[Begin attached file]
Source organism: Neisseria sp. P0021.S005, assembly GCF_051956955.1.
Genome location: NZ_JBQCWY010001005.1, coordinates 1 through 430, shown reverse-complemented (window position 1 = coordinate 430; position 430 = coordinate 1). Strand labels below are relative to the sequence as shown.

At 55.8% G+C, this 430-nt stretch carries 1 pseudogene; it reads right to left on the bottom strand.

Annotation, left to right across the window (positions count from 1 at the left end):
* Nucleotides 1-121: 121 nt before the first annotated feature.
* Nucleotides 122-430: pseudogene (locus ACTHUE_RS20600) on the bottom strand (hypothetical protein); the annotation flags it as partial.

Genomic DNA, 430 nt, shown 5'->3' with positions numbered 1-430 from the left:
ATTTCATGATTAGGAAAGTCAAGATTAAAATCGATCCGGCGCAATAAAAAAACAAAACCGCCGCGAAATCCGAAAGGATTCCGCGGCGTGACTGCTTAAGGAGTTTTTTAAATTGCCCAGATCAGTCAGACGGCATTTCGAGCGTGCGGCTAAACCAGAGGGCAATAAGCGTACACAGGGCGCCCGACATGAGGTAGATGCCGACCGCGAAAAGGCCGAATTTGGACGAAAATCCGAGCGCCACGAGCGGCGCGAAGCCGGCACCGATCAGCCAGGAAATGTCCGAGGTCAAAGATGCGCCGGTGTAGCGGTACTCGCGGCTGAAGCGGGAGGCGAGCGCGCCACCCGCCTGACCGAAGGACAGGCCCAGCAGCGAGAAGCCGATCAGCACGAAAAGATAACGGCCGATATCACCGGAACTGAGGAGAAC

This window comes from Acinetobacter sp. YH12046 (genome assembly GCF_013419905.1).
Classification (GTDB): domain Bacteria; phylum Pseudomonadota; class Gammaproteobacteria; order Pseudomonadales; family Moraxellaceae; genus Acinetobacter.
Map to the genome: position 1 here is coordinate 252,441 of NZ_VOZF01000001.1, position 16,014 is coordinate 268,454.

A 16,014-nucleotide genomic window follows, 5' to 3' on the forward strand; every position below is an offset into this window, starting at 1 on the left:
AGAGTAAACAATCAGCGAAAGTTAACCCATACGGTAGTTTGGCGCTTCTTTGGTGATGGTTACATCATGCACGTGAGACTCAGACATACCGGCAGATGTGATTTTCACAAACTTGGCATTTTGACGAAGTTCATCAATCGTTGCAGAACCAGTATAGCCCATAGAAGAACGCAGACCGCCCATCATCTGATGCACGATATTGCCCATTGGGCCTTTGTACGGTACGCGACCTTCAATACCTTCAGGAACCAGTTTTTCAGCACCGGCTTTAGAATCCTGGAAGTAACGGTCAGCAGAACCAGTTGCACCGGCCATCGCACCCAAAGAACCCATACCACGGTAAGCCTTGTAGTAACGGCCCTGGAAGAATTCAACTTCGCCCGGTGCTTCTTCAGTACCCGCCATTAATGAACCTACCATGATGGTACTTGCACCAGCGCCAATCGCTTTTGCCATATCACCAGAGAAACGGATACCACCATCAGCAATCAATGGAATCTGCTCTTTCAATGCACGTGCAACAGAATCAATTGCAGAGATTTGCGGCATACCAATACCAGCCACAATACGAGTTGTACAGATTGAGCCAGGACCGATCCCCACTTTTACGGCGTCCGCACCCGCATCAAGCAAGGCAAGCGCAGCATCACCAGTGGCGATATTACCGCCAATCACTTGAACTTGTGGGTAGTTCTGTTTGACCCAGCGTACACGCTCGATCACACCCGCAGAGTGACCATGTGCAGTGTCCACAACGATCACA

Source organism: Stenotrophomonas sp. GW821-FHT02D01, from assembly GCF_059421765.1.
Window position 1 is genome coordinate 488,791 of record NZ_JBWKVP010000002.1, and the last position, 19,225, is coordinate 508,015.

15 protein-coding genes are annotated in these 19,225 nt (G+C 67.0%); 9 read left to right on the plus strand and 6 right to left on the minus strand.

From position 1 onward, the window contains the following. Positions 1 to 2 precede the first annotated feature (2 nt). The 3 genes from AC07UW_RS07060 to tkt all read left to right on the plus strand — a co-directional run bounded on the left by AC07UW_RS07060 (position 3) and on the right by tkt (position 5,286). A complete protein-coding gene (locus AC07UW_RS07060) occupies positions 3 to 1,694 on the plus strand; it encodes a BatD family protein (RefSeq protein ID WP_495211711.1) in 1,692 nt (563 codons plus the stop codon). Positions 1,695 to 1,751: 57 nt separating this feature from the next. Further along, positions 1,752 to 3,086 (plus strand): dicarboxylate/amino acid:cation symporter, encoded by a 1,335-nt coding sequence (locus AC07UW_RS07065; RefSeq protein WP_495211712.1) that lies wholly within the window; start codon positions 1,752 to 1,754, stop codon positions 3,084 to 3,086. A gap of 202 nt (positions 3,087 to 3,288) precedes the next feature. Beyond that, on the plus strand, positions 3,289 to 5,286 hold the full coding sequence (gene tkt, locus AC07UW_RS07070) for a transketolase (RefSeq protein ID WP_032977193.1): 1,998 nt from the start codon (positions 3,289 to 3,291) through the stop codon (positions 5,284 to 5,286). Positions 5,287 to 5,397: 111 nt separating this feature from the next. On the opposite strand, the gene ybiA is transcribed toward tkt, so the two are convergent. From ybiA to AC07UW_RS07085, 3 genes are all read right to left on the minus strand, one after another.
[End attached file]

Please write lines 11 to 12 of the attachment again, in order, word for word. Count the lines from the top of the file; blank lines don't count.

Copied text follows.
Map to the genome: position 1 here is coordinate 252,441 of NZ_VOZF01000001.1, position 16,014 is coordinate 268,454.

A 16,014-nucleotide genomic window follows, 5' to 3' on the forward strand; every position below is an offset into this window, starting at 1 on the left: